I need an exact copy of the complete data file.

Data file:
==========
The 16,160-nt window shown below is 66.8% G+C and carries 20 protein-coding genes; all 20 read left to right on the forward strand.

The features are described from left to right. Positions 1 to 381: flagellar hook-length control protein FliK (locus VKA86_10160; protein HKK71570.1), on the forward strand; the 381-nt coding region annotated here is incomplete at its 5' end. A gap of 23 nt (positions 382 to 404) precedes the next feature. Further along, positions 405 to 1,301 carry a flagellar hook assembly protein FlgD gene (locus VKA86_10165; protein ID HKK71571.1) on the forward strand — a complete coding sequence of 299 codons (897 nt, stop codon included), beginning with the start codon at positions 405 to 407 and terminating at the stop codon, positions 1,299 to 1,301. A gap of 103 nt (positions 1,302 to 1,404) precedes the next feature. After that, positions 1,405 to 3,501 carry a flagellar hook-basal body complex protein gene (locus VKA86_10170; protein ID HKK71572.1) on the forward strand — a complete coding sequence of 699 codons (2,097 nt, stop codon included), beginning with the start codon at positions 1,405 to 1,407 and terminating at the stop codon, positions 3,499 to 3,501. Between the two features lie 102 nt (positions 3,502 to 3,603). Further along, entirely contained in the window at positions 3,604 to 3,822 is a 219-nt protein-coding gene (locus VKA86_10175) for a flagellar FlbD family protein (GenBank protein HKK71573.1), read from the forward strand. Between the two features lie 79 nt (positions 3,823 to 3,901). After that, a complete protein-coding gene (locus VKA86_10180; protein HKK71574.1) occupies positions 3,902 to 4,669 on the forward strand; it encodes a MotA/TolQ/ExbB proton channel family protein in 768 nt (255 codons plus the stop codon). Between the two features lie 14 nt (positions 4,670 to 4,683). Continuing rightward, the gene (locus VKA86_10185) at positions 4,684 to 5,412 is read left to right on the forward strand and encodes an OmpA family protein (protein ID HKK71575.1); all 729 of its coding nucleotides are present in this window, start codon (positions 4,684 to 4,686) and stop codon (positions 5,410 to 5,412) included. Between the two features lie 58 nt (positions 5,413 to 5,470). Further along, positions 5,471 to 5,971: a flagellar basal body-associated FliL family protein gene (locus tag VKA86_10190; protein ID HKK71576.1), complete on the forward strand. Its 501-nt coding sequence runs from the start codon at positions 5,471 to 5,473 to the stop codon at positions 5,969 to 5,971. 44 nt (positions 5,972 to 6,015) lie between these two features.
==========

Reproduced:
The 16,160-nt window shown below is 66.8% G+C and carries 20 protein-coding genes; all 20 read left to right on the forward strand.

The features are described from left to right. Positions 1 to 381: flagellar hook-length control protein FliK (locus VKA86_10160; protein HKK71570.1), on the forward strand; the 381-nt coding region annotated here is incomplete at its 5' end. A gap of 23 nt (positions 382 to 404) precedes the next feature. Further along, positions 405 to 1,301 carry a flagellar hook assembly protein FlgD gene (locus VKA86_10165; protein ID HKK71571.1) on the forward strand — a complete coding sequence of 299 codons (897 nt, stop codon included), beginning with the start codon at positions 405 to 407 and terminating at the stop codon, positions 1,299 to 1,301. A gap of 103 nt (positions 1,302 to 1,404) precedes the next feature. After that, positions 1,405 to 3,501 carry a flagellar hook-basal body complex protein gene (locus VKA86_10170; protein ID HKK71572.1) on the forward strand — a complete coding sequence of 699 codons (2,097 nt, stop codon included), beginning with the start codon at positions 1,405 to 1,407 and terminating at the stop codon, positions 3,499 to 3,501. Between the two features lie 102 nt (positions 3,502 to 3,603). Further along, entirely contained in the window at positions 3,604 to 3,822 is a 219-nt protein-coding gene (locus VKA86_10175) for a flagellar FlbD family protein (GenBank protein HKK71573.1), read from the forward strand. Between the two features lie 79 nt (positions 3,823 to 3,901). After that, a complete protein-coding gene (locus VKA86_10180; protein HKK71574.1) occupies positions 3,902 to 4,669 on the forward strand; it encodes a MotA/TolQ/ExbB proton channel family protein in 768 nt (255 codons plus the stop codon). Between the two features lie 14 nt (positions 4,670 to 4,683). Continuing rightward, the gene (locus VKA86_10185) at positions 4,684 to 5,412 is read left to right on the forward strand and encodes an OmpA family protein (protein ID HKK71575.1); all 729 of its coding nucleotides are present in this window, start codon (positions 4,684 to 4,686) and stop codon (positions 5,410 to 5,412) included. Between the two features lie 58 nt (positions 5,413 to 5,470). Further along, positions 5,471 to 5,971: a flagellar basal body-associated FliL family protein gene (locus tag VKA86_10190; protein ID HKK71576.1), complete on the forward strand. Its 501-nt coding sequence runs from the start codon at positions 5,471 to 5,473 to the stop codon at positions 5,969 to 5,971. 44 nt (positions 5,972 to 6,015) lie between these two features.